Which Faction Should You Play?

Since you can only play one faction (and Fringe pieces) in any particular game, many SWMinis players focus their collection on one faction more than any other. Deciding which of the many different factions to play is more about personal playstyle and favorite characters than anything else. Do you like to play a swarm of soldiers or just a few skilled Force-wielders? Do you like to attack from range or get right in the middle of things?

This is where my boyfriend's extensive rules knowledge of the game comes into play, literally. He has written a wonderful guide, displayed below, which tells you briefly what each faction is about, playstyle-wise, as well as some of the characters that are part of each faction.


This is the faction representing the Rebel Alliance from Episodes IV, V, and VI, starring Luke Skywalker, Princess Leia Organa, Han Solo, and the rest. If you want your big-name Star Wars characters, this is the faction for you. The color at the top of the faction's cards is a brighter red than that of the Republic.

This, like the Republic, is a reasonably balanced faction, which is its primary strength: there are lots of pieces with a variety of powers and abilities. However, in playing the Rebels, the player almost has to choose: run the big-name characters like Luke and Han, or run only one or two of them with lots of different kinds of Rebel Troopers on backup? In playing with just the big-names, players get generally efficient pieces; some of them being quite brutal for their points, like Luke, Hero of Yavin and Han Solo, Scoundrel. However, a player just using the big-name Rebel pieces loses out on many of the Alliance's Commander Effects--like those belonging to the various Princess Leia pieces, which do the best when they affect large groups of little characters.

The faction's primary weakness is that there are nearly no "heavyweight" figures. Perhaps the most expensive is Luke Skywalker & Yoda together on one figure, at 70. Running the Rebel Alliance means you're generally OK with running squad-based tactics.

Old Republic

This is the faction representing the oldest of the Jedi Knights, as represented primarily in the Knights of the Old Republic (KOTOR) series on various console gaming systems. The color at the top of the faction's cards is something of a dull gold. (If you're trying to collect this faction, the Knights of the Old Republic set, released in 2008, has only Old Republic pieces in it!)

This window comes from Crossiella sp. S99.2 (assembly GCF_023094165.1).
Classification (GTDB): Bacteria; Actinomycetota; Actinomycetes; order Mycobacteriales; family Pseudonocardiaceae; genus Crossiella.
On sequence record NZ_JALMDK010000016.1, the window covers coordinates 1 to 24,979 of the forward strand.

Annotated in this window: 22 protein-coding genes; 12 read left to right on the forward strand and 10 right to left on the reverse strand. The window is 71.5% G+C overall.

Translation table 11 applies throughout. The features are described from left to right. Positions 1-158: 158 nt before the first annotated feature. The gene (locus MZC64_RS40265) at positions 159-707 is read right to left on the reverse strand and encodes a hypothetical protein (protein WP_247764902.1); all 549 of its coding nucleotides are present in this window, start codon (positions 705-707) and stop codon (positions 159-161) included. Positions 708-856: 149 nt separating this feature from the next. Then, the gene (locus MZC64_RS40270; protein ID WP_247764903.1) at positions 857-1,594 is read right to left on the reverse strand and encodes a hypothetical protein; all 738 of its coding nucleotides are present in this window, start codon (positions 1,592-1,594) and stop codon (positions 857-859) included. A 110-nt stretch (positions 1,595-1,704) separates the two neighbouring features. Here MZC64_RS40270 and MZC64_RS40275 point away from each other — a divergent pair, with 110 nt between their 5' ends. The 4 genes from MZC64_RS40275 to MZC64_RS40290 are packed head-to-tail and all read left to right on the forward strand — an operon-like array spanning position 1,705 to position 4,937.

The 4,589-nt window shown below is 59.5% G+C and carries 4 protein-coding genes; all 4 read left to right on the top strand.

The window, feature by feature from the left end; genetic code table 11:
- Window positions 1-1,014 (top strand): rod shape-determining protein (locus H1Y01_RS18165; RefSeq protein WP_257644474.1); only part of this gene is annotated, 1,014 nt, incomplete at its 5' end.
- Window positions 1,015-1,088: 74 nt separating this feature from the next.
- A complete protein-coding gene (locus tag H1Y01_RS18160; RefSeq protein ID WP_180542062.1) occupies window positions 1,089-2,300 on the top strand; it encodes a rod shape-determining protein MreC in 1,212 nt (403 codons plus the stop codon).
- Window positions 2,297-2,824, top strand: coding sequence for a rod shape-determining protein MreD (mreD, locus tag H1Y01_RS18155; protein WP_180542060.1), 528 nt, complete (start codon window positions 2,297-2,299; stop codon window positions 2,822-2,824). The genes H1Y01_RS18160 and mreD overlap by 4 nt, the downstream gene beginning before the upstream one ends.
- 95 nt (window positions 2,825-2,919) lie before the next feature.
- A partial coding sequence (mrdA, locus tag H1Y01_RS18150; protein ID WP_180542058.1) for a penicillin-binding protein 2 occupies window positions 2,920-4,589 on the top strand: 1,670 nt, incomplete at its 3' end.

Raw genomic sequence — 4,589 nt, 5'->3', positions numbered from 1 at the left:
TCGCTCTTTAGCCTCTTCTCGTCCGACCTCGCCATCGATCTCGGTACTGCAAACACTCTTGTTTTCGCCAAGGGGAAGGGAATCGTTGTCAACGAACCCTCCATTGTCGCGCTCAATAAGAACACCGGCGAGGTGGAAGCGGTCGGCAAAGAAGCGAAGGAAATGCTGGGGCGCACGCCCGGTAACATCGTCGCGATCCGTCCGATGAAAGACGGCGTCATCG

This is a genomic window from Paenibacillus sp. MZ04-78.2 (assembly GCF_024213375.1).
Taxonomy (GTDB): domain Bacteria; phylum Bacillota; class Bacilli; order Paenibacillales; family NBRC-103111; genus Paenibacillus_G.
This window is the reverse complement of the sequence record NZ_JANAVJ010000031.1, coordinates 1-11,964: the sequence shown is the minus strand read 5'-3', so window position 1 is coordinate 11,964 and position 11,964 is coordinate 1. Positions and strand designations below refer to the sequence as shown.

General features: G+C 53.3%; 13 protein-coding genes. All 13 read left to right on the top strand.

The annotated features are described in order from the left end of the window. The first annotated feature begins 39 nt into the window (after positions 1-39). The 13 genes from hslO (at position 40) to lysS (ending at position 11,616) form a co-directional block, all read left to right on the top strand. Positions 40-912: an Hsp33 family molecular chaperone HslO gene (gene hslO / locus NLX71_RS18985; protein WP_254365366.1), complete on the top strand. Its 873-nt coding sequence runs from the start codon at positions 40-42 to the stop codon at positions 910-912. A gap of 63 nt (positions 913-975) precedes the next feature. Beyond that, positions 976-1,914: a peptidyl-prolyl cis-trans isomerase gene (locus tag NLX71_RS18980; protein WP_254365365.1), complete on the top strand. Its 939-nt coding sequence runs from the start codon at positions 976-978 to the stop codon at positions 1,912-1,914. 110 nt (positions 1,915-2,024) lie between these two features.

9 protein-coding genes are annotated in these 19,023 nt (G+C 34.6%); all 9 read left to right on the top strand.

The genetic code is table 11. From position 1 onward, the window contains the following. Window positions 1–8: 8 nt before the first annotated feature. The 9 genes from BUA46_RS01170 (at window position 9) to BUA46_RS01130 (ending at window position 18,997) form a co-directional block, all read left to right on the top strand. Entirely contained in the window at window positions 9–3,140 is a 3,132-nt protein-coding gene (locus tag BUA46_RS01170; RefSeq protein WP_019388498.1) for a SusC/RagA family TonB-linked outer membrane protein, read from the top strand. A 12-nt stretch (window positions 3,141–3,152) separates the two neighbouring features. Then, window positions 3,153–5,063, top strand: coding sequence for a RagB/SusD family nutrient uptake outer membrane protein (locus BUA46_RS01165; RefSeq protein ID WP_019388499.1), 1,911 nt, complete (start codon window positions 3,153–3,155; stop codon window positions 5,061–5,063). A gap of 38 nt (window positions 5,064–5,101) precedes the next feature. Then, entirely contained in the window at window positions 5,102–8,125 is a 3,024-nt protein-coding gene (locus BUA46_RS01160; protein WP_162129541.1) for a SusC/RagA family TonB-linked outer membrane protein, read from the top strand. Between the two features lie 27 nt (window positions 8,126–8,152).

This faction's primary strengths include a powerful up-close game, thanks to Jedi pieces like Bastila Shan and Nomi Sunrider, and, through those Jedi pieces, a number of strong Commander Effects and Force Powers. The faction's primary weakness is singular: its ranged pieces are mainly generic soldiers and troopers. Thus, it's possible to build a good Old Republic team from a few reasonably priced up-close powerhouses, but the player will have typically only a little ranged support.


This is the faction representing the Republic at the time of Episodes I, II, III, the recent Clone Wars cartoon, and the Clone Wars animated film. It represents a duality between two groups: the Jedi, and the Clone Troopers engineered to turn under then-Chancellor Palpatine's control due to Order 66. Under most cases, the pieces between the two groups can be played together with no penalties. However, those labelled Order 66 occasionally can be affected by various individual pieces, most notably the Imperial piece Emperor Palpatine, Sith Lord. The color at the top of the faction's cards is burgundy.

Due to its broad coverage of two separate groups, this faction is a particularly potent one in terms of both up-close and ranged playstyles--if the two halves are put together. For the purists out there who would rather not mix in Clone Troopers with their Jedi, then there are some distinct differences between this faction and the others. Concerning the Jedi of the Republic, these include Obi-Wan Kenobi as a younger man, Qui-Gon Jinn, Anakin Skywalker, and the other Jedi of their day. These Jedi have many of the same defensive abilities as the Old Republic, although they are typically cheaper to play with slightly lower statistics. On the other side, those falling under Order 66 are primarily ranged pieces, being Clone Troopers in all their variations, from the basic Clone Trooper to ARC Troopers to Clone Troopers on various tanklike vehicles and AT-RTs. Without the Jedi support for close combat, those under Order 66 are almost exclusively very inexpensive (single and low double-digit costs) ranged pieces. If you want to use swarm tactics, go with Order 66, and learn about Combined Fire to up your attack bonuses.

New Republic

This is the faction representing the New Jedi Order as instituted by Luke Skywalker after Return of the Jedi, as made popular through the Star Wars Legacy comics, the Dark Forces/Jedi Knight video games, and a great many novels put out from the 1990s to the present. The color at the top of the faction's cards is dark green.

In terms of playstyle, the New Republic plays closely, and holds the same strengths and weaknesses as the Rebel Alliance. The only difference, mainly, is the choice of characters: Luke Skywalker, or his companion and effectively right-hand-man Kyle Katarn? Younger Han Solo or older Han Solo? The faction has another strength, though: a few of the pieces allow one to play Rebel figures on New Republic teams. The faction's primary weakness is that it, like the Mandalorians, is generally dealing with a limited figure base to pick between.